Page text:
"The National Conscience Is Clear",

"The Old America That Was Free and Is Now Dead"

excerpted from the book

The Politics of War

the story of two wars which altered forever the political life of the American republic

by Walter Karp

Franklin Square Press, 1979, paper


"The National Conscience Is Clear"

For twenty months Wilson had been maneuvering America toward war without any troublesome misgivings. Insulated by a carapace of catch phrases-"service to mankind," "democracy against autocracy," "German militarism," "immutable law," "the dictates of humanity" "permanent peace," "association of nations"-the President had disregarded everything save the noble vision of himself delivering mankind from the scourge of war.

On January 15 when the Germans, in a last-ditch effort to avert war, proposed moderate terms in a second reply to Wilson's note, the President did not even bother to inform the Allies, although they opened up prospects for a negotiated settlement. He regarded the offer as a mere German ruse to gain the good will of Americans and thereby forestall war with the United States. That Wilson could not possibly allow.

On January 10, with German hopes for a negotiated peace reduced to the merest flicker, German military leaders finally persuaded a reluctant, rattled Kaiser Wilhelm to gamble the future of his country on submarine warfare conducted without restriction of any kind. German submarines were to sink on sight every merchantman found in the war zone, neutral as well as belligerent. According to the German Admiralty, only through an absolute blockade could German submarines deliver the swift fatal blow to the enemy on which the whole immense gamble depended. The German high command no longer seriously cared about keeping America neutral. The price had become too high, for it was Wilson's protection of the British munitions traffic and his support of the British blockade that made possible the Allies' deadly war of attrition.

For Wilson the war "to end war" was now clearly in view. He had only to sit back, it seemed, and wait for German submarines to give him no choice. With understandable optimism, the President, on February 6, informed his bellicose cabinet that he was "passionately" resolved to avoid any act of hostility toward Germany or to commit even the smallest breach in punctilious neutrality. "If we are to have war," said Wilson, "we must go in with our hands clean." With Germany planning to sink neutral ships on sight, Wilson decided not to make an issue of American travelers killed on belligerent vessels. The exalted "human right" to travel safely on belligerent merchantmen had never seemed very important to most Americans. Since it was only Wilson's pretext for conflict with Germany, the President preferred to make the sinking of an American freighter, rather than the death of an American traveler, the "overt act" that necessitated war. Having served its purpose, the "sacred" right to safe travel was quietly shelved by the President had been exalting it for so long.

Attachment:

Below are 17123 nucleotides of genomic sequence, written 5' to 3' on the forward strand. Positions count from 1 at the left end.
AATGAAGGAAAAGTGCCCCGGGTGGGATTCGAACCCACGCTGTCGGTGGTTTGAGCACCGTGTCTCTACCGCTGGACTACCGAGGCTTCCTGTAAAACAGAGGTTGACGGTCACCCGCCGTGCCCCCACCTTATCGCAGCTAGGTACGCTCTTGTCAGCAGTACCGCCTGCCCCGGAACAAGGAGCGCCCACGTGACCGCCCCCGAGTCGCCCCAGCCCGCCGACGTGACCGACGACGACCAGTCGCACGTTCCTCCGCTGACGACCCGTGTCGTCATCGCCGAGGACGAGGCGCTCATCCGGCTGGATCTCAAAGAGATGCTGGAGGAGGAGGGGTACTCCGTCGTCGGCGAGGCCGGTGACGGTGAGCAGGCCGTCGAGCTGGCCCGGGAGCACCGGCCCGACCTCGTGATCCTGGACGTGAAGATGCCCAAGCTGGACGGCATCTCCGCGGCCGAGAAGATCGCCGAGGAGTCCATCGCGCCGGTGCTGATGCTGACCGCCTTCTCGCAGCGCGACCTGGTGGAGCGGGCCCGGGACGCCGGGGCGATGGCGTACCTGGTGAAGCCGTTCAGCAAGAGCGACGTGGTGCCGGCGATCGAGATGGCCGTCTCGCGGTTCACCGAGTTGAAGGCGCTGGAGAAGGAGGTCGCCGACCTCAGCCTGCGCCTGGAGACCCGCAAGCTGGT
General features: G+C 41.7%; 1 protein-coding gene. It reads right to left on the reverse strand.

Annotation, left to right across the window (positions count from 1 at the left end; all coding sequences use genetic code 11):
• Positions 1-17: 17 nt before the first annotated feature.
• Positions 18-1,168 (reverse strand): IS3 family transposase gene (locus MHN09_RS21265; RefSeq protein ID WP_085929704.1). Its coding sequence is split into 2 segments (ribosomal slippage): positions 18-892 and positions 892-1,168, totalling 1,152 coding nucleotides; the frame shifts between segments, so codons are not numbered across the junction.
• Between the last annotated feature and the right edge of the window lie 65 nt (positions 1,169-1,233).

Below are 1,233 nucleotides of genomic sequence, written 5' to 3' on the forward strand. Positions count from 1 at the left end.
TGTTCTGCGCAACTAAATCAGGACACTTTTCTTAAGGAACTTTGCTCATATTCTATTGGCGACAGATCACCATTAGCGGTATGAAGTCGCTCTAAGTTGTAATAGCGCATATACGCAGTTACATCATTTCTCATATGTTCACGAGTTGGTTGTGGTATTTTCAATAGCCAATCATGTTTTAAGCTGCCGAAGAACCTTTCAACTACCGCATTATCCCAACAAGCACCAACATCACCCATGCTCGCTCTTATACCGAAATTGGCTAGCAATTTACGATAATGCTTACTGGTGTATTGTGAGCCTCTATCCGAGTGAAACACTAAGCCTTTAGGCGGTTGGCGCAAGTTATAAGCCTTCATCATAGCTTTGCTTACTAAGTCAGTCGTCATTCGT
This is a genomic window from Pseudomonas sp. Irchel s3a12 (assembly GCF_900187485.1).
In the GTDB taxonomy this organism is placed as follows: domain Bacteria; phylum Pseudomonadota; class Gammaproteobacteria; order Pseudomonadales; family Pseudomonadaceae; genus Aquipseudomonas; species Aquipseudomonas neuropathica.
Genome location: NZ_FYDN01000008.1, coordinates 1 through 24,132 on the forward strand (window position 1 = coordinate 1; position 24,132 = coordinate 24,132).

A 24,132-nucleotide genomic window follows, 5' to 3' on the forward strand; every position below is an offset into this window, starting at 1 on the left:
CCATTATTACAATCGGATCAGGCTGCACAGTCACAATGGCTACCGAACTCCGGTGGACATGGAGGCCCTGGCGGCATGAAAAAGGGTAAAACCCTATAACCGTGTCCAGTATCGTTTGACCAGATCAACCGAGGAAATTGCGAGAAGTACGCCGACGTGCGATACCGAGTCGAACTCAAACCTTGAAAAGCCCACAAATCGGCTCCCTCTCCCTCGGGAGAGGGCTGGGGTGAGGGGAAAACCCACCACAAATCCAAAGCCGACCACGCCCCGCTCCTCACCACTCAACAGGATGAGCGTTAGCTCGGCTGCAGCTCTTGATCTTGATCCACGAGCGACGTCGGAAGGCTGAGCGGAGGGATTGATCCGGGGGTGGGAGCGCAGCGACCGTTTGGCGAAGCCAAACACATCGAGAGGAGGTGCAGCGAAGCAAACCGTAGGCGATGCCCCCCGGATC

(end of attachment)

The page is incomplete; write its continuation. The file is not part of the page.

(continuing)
By now the large antiwar majority in America was virtually impotent to block 'Wilson's war course. Eventually some American ships, drawn by the lure of high profits, would leave their home ports. Eventually one of them would be sunk. The President would ask Congress for a declaration of war and Congress would enthusiastically oblige. Short of a spontaneous national insurrection there was nothing the American people could do to alter that inevitable sequence of events. Nevertheless, it was they who would have to do the fighting. It was they who would have to be persuaded, once war was declared, that German submarine attacks on American freighters justified a mass conscript army, total mobilization of the national economy, and the dispatch of an armed host to the blood-soaked battlefields of Europe. That prospect was so alien to all American experience, so contrary to all American tradition, that it was to remain beyond the imagining of most Americans until the reality itself burst in upon them. That millions of Americans, even in wartime, might resist conscription and prevent the dispatch of an expeditionary army was a possibility that filled Wilson with dread To protect his future war from popular dissent the administration was already drafting an "espionage" bill that 'Wilson was shortly to use in the severest assault on political liberty ever launched by an American President. In short, if Americans were going to fight the massive land war Wilson intended to wage, it was not only imperative that he get American freighters sunk it was equally imperative to convince Americans that the sinkings were a causus belli sufficiently provocative to justify reprisal on an unprecedented scale.

On February 17, a mere eleven days after vowing "passionately" to act peacefully and punctiliously, Wilson disclosed to a number of Senate Democrats his bold solution to the dual problem facing him: getting American freighters in the war zone to be sunk and persuading the electorate that the sinkings constituted an act of war against America itself. The President intended to arm American freighters with U.S. Navy guns, man them with U.S. Navy gun crews, and authorize them to attack submarines in the war zone. By putting America's private commerce with a belligerent under official military protection, Wilson meant to declare as emphatically as possible that such commerce, so far from being a private affair, involved a government obligation so binding that the sinking of an American freighter could only be regarded as an act of war against the United States itself. The chief purpose of Wilson's plan-"armed neutrality," he called it-was to persuade the American people that what they stubbornly regarded as private was inescapably public, which is to say, its chief purpose was domestic war propaganda.